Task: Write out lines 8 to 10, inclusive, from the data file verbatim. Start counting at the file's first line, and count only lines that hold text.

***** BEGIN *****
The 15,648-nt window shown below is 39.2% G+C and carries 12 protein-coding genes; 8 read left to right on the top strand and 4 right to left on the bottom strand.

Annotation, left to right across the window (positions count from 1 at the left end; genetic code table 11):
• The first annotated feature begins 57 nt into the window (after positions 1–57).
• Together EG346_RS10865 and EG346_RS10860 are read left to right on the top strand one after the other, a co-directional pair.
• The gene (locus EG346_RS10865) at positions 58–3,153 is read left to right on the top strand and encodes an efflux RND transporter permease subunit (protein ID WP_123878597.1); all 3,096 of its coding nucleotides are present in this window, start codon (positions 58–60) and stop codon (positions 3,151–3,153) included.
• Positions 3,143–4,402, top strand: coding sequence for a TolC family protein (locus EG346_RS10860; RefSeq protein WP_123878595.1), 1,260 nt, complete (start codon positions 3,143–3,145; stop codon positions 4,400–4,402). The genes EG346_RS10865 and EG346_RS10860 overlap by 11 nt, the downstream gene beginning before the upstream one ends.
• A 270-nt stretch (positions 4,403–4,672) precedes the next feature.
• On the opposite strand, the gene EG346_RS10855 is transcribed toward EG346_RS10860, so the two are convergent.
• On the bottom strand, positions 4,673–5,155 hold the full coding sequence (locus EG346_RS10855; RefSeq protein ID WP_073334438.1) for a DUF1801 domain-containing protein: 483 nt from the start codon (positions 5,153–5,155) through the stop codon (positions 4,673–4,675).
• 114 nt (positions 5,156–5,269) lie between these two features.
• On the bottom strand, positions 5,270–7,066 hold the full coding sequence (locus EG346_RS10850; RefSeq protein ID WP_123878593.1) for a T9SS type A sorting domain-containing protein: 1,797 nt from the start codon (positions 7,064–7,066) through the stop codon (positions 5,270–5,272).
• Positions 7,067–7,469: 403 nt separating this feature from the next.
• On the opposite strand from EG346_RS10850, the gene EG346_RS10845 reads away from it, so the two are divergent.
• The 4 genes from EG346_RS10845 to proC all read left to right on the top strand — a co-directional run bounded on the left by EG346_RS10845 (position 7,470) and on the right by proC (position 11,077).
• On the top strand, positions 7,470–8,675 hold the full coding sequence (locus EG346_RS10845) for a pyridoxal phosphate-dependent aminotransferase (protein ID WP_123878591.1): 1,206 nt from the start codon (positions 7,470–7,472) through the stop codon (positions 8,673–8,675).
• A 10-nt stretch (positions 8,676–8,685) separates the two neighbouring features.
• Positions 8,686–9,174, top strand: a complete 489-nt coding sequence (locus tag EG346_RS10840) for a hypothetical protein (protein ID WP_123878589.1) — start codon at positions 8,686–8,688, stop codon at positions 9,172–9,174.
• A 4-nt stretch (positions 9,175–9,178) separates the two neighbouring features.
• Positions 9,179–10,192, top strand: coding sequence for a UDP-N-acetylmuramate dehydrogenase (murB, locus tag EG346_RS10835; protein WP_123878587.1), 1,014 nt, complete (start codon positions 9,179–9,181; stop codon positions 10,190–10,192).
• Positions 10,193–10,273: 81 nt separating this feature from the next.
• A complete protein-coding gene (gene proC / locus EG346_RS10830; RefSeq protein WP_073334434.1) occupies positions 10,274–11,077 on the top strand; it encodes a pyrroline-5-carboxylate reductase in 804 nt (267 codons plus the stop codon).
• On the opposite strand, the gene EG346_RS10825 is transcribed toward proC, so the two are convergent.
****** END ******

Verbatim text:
• On the opposite strand, the gene EG346_RS10855 is transcribed toward EG346_RS10860, so the two are convergent.
• On the bottom strand, positions 4,673–5,155 hold the full coding sequence (locus EG346_RS10855; RefSeq protein ID WP_073334438.1) for a DUF1801 domain-containing protein: 483 nt from the start codon (positions 5,153–5,155) through the stop codon (positions 4,673–4,675).
• 114 nt (positions 5,156–5,269) lie between these two features.